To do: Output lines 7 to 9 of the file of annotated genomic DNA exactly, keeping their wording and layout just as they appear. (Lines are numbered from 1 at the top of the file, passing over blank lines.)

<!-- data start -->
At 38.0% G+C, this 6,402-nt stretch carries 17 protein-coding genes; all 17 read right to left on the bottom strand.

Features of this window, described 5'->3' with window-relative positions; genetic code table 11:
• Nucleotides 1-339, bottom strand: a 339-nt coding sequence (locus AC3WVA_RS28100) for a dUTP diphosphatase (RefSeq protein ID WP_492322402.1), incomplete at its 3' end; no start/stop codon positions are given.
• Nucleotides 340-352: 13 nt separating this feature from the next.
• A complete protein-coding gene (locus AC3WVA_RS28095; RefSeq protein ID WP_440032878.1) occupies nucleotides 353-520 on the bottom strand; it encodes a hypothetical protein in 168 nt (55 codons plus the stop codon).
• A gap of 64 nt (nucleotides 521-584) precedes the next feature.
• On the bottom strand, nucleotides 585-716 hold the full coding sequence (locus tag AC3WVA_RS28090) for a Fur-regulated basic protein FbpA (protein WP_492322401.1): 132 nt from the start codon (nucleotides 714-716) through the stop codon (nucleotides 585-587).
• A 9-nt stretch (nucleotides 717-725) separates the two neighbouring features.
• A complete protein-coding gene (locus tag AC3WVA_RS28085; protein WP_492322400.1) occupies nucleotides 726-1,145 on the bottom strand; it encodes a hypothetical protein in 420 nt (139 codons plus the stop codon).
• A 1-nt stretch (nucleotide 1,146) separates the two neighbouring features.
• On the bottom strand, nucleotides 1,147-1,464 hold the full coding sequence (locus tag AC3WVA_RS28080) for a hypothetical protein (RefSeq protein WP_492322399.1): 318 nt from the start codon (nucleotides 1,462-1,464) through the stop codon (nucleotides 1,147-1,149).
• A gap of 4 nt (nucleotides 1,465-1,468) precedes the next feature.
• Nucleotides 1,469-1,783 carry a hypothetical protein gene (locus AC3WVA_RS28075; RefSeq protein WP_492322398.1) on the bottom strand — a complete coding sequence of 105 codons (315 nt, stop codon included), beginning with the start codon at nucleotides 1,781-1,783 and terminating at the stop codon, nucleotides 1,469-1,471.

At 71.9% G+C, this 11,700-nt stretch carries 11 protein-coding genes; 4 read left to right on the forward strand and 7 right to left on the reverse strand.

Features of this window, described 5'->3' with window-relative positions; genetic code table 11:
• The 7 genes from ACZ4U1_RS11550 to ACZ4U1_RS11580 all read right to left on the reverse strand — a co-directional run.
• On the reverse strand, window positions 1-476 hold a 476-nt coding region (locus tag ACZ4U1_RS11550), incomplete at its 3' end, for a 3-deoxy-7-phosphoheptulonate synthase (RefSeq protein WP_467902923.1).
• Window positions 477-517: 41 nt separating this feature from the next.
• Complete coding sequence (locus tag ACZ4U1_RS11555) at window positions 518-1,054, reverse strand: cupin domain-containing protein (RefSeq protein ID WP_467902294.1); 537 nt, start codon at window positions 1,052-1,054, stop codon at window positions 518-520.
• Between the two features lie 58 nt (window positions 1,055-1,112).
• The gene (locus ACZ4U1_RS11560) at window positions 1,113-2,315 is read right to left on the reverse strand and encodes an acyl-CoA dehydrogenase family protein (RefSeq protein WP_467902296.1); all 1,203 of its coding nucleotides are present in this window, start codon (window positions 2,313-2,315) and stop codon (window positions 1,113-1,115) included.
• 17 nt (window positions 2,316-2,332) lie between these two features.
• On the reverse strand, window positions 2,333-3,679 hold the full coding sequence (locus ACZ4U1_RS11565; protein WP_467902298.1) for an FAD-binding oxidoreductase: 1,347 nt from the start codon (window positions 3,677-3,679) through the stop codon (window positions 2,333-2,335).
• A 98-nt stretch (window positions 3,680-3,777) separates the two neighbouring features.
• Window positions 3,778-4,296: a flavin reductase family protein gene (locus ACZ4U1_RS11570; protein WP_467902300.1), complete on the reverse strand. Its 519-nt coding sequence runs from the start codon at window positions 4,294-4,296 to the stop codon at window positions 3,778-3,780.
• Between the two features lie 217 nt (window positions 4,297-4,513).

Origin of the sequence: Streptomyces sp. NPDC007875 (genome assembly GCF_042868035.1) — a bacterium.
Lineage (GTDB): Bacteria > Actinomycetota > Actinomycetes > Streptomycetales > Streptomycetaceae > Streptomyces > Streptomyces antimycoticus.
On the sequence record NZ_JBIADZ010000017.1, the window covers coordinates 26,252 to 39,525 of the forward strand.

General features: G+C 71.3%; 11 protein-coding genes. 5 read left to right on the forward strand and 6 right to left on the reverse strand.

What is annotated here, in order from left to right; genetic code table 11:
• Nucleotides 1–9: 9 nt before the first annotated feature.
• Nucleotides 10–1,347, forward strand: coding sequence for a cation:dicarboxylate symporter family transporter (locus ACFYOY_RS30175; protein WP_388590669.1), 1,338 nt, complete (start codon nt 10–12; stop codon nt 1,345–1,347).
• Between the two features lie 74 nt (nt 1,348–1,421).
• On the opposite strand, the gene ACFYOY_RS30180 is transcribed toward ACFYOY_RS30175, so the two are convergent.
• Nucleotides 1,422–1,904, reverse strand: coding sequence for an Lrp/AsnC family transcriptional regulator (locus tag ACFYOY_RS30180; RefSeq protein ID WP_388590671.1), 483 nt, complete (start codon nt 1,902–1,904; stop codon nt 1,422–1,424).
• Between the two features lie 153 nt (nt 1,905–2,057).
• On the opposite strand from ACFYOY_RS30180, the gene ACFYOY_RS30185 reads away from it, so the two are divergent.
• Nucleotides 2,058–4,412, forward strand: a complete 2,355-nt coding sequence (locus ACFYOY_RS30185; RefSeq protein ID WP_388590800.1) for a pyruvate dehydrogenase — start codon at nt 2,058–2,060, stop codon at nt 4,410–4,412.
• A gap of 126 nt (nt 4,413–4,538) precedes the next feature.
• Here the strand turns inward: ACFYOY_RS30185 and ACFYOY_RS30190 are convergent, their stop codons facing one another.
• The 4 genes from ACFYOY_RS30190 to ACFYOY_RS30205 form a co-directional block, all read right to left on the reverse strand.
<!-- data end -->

• On the bottom strand, nucleotides 585-716 hold the full coding sequence (locus tag AC3WVA_RS28090) for a Fur-regulated basic protein FbpA (protein WP_492322401.1): 132 nt from the start codon (nucleotides 714-716) through the stop codon (nucleotides 585-587).
• A 9-nt stretch (nucleotides 717-725) separates the two neighbouring features.
• A complete protein-coding gene (locus tag AC3WVA_RS28085; protein WP_492322400.1) occupies nucleotides 726-1,145 on the bottom strand; it encodes a hypothetical protein in 420 nt (139 codons plus the stop codon).